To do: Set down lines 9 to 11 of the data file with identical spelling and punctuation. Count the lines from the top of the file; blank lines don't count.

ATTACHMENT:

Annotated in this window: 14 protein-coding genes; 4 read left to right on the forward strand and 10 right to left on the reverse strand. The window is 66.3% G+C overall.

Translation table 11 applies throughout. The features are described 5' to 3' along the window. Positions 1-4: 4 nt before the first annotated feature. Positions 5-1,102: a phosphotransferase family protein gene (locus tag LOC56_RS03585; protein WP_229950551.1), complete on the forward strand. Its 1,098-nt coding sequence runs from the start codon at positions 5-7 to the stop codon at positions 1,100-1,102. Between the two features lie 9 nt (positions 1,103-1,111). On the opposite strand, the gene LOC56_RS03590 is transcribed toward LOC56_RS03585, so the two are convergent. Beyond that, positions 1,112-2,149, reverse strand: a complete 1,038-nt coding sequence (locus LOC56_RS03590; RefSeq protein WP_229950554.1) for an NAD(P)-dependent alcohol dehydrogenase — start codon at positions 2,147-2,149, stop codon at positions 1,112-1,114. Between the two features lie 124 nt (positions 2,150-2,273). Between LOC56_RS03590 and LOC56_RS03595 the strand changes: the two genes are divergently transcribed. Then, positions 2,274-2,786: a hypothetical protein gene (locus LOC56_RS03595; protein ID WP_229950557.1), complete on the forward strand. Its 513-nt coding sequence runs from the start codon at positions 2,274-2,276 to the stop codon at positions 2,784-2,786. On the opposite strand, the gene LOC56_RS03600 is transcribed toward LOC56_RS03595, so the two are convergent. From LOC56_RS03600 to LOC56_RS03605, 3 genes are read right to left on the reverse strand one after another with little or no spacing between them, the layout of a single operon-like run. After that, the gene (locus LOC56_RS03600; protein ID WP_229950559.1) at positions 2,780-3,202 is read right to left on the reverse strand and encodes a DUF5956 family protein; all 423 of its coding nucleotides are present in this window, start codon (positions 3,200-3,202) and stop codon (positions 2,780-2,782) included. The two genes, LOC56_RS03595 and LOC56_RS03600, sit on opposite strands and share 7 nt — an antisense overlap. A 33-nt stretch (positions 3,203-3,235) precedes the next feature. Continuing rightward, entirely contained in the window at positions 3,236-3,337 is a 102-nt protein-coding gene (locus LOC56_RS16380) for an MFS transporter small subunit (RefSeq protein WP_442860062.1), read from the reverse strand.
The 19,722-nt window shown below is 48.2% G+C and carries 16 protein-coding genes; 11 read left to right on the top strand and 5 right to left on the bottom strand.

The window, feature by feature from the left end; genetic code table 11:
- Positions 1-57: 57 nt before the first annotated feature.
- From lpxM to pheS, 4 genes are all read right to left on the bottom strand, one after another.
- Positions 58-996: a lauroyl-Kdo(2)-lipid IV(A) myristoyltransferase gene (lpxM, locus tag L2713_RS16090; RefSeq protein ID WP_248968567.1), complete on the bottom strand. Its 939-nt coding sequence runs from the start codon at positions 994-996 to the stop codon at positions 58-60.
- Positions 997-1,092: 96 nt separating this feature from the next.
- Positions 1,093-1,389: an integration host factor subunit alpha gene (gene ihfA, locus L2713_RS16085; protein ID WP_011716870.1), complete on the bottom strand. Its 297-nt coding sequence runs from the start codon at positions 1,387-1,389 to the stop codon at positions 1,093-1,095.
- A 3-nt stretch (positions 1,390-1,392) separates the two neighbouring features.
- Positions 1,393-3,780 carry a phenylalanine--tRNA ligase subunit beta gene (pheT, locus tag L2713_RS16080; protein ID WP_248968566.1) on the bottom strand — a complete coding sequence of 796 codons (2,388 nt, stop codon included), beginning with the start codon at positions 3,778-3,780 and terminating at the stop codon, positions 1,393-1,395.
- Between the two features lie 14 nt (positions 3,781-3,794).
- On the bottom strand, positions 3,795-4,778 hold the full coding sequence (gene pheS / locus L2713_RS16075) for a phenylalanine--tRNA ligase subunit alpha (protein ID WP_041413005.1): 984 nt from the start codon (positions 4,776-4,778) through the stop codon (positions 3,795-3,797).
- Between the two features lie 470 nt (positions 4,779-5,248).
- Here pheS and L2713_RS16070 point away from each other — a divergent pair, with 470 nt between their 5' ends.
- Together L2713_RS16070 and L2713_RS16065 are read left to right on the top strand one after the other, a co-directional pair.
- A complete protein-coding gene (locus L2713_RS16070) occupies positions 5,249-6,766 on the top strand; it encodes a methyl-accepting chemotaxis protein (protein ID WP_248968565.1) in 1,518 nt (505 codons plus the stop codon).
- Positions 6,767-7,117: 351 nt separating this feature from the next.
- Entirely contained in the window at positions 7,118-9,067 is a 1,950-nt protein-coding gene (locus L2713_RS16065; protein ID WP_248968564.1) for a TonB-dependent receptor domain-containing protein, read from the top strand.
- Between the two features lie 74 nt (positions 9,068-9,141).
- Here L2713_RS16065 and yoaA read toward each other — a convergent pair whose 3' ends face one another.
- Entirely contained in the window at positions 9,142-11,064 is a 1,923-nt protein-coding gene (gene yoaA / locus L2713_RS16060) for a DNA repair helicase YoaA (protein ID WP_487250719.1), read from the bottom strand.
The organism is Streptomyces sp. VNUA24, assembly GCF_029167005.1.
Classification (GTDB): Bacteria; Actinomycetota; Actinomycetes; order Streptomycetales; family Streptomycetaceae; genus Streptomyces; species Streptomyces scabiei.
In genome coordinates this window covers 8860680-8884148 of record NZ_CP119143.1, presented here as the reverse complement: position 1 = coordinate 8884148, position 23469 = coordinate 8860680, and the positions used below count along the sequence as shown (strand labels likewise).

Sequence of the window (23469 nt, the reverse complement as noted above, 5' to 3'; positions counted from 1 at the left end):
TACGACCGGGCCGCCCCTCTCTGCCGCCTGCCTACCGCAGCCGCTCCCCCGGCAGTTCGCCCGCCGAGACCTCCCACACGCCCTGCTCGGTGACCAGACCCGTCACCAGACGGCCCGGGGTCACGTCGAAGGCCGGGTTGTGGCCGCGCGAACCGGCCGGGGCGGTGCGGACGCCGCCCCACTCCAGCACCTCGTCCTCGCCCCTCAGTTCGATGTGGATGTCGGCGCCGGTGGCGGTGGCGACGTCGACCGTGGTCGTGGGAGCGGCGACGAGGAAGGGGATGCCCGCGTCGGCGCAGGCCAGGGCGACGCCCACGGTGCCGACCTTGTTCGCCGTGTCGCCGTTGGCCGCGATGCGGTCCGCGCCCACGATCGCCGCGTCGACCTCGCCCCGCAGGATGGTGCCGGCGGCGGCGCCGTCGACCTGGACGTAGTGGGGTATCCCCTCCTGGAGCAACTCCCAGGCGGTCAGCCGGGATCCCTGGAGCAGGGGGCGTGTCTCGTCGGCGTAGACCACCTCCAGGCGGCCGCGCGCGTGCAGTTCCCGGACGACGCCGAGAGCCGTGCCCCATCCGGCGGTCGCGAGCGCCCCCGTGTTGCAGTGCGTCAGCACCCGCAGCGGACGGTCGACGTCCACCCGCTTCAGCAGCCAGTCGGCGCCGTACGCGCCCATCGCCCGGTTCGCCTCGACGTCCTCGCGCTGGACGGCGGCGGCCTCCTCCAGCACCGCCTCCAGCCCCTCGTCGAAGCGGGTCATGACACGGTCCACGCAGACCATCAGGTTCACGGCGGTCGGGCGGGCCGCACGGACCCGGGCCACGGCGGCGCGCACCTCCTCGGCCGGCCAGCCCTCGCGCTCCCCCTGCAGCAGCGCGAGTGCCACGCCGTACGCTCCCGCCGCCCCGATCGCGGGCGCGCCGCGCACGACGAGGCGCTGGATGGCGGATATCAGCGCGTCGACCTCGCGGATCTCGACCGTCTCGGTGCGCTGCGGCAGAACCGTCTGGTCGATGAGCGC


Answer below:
- Positions 1,093-1,389: an integration host factor subunit alpha gene (gene ihfA, locus L2713_RS16085; protein ID WP_011716870.1), complete on the bottom strand. Its 297-nt coding sequence runs from the start codon at positions 1,387-1,389 to the stop codon at positions 1,093-1,095.
- A 3-nt stretch (positions 1,390-1,392) separates the two neighbouring features.
- Positions 1,393-3,780 carry a phenylalanine--tRNA ligase subunit beta gene (pheT, locus tag L2713_RS16080; protein ID WP_248968566.1) on the bottom strand — a complete coding sequence of 796 codons (2,388 nt, stop codon included), beginning with the start codon at positions 3,778-3,780 and terminating at the stop codon, positions 1,393-1,395.